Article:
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What you need to know
Red Lot closed for Games 2 and 3, Saddledome will be open for Game 3 viewing party
After “extremely high and damaging winds” forced the Flames to close the Red Lot for Game 1 of the Battle of Alberta, the NHL club has announced that damage the site sustained means it will not open for Friday’s Game 2, nor Sunday’s Game 3.
However, the Flames will be opening the Scotiabank Saddledome for a Game 3 viewing party — the first game of the series that will be played in Edmonton.
Just like with the Red Lot, the Game 3 viewing party will require a ticket to get in. The tickets are free and will be made available online at 9 a.m. Saturday. The ‘Dome will open at 5 p.m. Sunday, ahead of the scheduled 6 p.m. puck drop.
Treliving’s persistence paid off in bringing Jack Adams finalist Sutter back to Calgary
Brad Treliving had dialled this number before.
This time, the answer was different.
In what was a franchise turning point for the Calgary Flames, Treliving was able to convince Darryl Sutter to park his tractor and return for a second stint as head coach at the Saddledome.
In the 14-plus months since the Jolly Rancher was hired, the transformation of these Flames has been remarkable.
Flames not sweating Jacob Markstrom’s tough night
Jacob Markstrom wasn’t happy with the way he played.
But after allowing three quick goals to end the second period of the Calgary Flames’ Game 1 thriller against the Edmonton Oilers, he was as confident as ever.
Even when the Oilers scored a sixth goal to tie the game early in the third, Markstrom let his teammates know they didn’t need to worry.
“I thought five would be enough but obviously they got the sixth to tie it up right away, but I mean, the guys responded,” Markstrom said. “The guys were great in front of me. Obviously, I have to be better, everyone knows that, myself included, but to have a game like that in the playoffs and still come out with a win, that’s a good feeling.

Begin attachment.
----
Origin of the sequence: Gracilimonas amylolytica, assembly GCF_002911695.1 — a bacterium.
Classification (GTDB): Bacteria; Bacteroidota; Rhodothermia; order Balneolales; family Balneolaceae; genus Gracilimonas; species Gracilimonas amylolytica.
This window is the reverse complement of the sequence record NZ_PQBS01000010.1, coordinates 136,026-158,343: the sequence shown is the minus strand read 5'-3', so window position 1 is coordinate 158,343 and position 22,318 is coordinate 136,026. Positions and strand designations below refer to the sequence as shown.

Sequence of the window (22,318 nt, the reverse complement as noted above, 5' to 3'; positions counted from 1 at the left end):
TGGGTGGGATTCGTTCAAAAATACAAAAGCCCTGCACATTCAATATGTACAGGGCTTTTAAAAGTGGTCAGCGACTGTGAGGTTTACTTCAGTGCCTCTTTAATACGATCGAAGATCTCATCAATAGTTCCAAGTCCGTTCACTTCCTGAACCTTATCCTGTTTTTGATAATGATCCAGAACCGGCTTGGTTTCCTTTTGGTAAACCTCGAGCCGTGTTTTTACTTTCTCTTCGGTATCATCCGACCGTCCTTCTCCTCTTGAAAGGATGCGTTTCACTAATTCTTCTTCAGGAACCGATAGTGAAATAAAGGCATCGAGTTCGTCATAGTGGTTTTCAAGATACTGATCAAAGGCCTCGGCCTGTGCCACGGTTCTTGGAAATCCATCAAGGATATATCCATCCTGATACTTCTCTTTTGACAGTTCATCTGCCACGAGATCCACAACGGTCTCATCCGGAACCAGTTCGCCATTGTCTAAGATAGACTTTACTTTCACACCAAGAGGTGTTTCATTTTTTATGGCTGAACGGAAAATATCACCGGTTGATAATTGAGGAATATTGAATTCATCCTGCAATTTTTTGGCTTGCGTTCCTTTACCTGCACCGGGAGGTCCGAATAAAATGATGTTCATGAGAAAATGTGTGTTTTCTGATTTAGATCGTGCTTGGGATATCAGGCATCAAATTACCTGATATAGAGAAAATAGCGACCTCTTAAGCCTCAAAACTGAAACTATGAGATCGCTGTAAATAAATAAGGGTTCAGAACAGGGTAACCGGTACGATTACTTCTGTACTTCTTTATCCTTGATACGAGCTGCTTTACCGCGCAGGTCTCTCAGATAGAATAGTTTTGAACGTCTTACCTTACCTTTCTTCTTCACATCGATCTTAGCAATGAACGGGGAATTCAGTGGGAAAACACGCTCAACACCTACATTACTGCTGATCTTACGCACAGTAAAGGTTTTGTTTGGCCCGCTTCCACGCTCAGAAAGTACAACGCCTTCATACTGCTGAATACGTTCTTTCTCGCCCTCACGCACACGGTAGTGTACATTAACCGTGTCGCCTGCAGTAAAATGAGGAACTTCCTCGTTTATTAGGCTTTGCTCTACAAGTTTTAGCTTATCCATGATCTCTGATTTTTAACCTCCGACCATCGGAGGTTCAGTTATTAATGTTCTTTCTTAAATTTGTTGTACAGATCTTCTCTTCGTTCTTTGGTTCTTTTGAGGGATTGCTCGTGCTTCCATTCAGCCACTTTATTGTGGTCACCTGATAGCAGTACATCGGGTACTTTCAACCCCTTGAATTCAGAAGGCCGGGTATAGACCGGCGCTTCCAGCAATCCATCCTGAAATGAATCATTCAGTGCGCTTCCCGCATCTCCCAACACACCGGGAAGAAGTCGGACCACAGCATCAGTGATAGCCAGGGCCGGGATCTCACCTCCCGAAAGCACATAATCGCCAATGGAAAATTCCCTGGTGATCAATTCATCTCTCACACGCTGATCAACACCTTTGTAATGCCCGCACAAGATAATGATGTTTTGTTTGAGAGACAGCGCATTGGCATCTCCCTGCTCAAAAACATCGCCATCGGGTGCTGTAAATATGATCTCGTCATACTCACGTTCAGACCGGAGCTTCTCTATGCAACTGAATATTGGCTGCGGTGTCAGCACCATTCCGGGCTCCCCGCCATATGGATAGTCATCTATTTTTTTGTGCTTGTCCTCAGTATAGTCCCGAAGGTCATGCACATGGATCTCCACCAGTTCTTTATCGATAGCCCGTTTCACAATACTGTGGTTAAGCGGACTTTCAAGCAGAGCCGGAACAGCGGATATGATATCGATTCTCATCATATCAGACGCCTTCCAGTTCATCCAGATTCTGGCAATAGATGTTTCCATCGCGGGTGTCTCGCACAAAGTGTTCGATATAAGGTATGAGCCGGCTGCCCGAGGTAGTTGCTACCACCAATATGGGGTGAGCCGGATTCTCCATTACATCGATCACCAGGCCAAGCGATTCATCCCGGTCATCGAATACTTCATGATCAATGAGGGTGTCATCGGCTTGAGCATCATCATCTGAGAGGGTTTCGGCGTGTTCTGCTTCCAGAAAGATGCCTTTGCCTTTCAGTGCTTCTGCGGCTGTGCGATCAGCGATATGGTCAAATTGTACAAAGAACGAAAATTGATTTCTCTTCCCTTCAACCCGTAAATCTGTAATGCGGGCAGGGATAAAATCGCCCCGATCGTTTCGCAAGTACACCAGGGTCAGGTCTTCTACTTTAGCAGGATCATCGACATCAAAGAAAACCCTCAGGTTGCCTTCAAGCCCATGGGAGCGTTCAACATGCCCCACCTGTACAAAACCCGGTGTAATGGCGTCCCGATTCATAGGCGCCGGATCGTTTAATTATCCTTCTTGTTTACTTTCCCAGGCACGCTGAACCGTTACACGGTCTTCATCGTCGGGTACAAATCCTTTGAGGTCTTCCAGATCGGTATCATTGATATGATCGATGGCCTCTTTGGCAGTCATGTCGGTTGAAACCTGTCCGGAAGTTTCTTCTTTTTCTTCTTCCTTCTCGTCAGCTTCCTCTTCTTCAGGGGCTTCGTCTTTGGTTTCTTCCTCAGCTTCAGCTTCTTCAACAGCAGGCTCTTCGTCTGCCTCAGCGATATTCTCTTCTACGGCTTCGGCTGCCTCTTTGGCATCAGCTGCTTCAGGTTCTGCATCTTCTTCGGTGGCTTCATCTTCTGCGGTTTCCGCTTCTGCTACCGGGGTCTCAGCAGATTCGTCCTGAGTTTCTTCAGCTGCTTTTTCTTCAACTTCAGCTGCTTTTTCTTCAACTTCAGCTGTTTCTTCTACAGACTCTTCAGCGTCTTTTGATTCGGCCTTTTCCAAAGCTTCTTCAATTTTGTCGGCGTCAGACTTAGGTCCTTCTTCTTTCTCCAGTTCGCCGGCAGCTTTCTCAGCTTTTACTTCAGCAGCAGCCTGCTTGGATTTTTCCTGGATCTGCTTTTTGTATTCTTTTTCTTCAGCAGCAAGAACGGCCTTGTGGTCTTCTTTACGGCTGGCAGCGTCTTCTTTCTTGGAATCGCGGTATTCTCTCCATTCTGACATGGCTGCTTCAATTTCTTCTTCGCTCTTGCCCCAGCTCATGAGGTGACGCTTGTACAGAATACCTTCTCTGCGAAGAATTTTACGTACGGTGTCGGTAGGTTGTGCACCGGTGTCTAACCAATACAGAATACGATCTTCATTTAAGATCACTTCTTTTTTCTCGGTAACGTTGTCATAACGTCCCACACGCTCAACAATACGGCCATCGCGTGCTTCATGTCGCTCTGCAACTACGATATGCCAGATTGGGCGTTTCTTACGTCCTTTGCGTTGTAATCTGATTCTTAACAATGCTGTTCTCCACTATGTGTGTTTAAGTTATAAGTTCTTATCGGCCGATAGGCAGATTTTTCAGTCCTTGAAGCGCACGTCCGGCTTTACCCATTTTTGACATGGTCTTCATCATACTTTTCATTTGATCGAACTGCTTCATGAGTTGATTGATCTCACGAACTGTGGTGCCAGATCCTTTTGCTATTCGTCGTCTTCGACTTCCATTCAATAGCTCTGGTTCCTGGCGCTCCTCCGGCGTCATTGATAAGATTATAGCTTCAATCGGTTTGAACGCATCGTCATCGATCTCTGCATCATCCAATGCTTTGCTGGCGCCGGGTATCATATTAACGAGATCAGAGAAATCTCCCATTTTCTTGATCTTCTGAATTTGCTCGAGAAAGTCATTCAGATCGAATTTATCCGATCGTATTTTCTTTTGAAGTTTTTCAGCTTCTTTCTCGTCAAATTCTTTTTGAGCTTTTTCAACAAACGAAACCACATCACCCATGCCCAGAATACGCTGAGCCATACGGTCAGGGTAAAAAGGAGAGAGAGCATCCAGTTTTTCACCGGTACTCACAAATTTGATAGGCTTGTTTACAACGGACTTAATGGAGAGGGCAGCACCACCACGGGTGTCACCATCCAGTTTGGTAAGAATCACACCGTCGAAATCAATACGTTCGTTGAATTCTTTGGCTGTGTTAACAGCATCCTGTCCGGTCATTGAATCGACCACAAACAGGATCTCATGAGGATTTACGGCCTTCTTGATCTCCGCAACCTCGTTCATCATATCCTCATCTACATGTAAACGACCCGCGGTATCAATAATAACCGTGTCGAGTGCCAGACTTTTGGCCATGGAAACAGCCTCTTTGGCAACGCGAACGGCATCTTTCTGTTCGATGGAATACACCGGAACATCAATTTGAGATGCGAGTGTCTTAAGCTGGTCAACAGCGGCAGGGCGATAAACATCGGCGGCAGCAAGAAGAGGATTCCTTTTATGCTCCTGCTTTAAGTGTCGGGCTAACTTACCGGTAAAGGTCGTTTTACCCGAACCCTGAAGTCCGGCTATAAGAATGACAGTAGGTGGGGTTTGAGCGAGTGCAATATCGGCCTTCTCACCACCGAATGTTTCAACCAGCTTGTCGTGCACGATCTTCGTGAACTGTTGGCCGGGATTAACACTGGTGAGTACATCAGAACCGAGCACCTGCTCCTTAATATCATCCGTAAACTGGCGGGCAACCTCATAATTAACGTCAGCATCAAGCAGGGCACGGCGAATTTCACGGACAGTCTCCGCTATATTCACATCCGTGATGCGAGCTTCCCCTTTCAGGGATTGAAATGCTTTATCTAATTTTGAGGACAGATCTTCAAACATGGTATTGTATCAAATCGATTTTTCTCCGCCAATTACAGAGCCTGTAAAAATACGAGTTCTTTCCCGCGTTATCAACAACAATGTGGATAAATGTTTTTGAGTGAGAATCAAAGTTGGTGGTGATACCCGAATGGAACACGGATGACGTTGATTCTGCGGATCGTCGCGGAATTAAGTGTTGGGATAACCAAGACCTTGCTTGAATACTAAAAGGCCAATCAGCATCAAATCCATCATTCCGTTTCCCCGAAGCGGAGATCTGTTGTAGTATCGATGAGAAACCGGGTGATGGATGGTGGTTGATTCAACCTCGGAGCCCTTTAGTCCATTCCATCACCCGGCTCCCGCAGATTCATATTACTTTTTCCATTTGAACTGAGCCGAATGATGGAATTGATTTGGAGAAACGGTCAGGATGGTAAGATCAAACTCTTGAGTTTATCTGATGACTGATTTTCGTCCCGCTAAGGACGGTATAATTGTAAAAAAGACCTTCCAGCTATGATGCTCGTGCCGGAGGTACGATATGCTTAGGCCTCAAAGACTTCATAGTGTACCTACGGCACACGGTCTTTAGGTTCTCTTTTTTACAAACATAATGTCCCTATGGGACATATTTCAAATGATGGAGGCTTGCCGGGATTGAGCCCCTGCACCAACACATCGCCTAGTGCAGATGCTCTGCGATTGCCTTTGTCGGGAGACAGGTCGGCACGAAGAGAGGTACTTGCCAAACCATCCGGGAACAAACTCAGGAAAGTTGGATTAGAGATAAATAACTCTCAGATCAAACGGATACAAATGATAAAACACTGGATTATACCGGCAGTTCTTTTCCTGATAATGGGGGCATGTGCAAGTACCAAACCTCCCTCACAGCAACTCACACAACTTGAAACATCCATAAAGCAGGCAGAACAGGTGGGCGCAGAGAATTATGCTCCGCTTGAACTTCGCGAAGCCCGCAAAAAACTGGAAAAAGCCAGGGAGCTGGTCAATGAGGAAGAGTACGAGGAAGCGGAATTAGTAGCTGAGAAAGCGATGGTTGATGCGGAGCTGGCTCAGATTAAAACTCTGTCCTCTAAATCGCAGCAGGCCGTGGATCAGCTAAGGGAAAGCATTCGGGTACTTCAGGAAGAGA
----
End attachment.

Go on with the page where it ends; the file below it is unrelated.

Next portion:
“The guys definitely bailed me out, so now we’re excited for tomorrow.”
Bars, restaurants score big in first round of NHL playoffs
The biggest winner in the Battle of Alberta may end up being the bars and restaurants in the vicinity of the Saddledome.
Data out of Moneris examined the receipts from the food and beverage industry in Alberta’s NHL cities and saw massive growth year-over-year in sales. Further, those close to the arenas were able to cash in at a much higher rate than establishments throughout the rest of the city.
The end-of-night receipts will only get bigger as the Battle of Alberta wages on.
Pete Emes, co-owner of Home and Away Bar at 1207 1st Street S.W., said they usually see sales increase 15 to 20 per cent each round, and that’s without the Flames and Oilers doing battle. Now people are showing up earlier than before and staying later.
“They were coming in right after work, you could feel it, it was the only thing on people’s minds,” he said of Wednesday night’s Game 1, which the Flames won 9-6.
Flames not looking for more of the same after wild Game 1
It was high-scoring. It was thrilling. It was back-and-forth hockey.
The Calgary Flames would prefer if it didn’t happen again.
The Flames are obviously pleased to be up 1-0 on the Edmonton Oilers in their Round 2 playoff series. They won’t say no to scoring nine goals again.
But allowing six goals? Not good enough.
Seeing Connor McDavid score a goal and add three assists? The Flames definitely need to prevent that from happening again, and it’s going to take everyone getting involved.
Sutter believes Game 1 not as similar to the ’80s and ’90s as many may think
The scoreline might have been reminiscent of some of the classic 1980s Battles of Alberta.
But the similarities end there, according to Darryl Sutter.
The Calgary Flames head coach wasn’t thrilled with the way his team played in Wednesday’s 9-6 win over the Edmonton Oilers in Game 1 of their second round playoff series.
And just because the teams combined for 15 goals, it doesn’t mean the game looked anything like those classics from the ‘80s and ‘90s.
“It was quite a bit different,” Sutter said. “Last night was the classic no-hitter. Some of you guys weren’t born then.”
‘Nothing but a positive’: The psychological impact of the Battle of Alberta
University of Alberta psychology researcher Christine Kershaw studies how groups interact with each other, including the Battle of Alberta participants.
She says Calgary and Edmonton have been competing with each other for generations and that this year’s Battle of Alberta is just the latest iteration of an ongoing contest between the two cities.
“People really identify with their sports teams,” she said. “It’s really important to them and the way that they see the world that their sports team does well.”
While competitions for things like infrastructure or corporate headquarters are often unrelatable or unimportant to many, she says sports provide a more tangible comparison that’s easily understood.
“I can cheer really hard for my team and that feels more like I can give something to them.”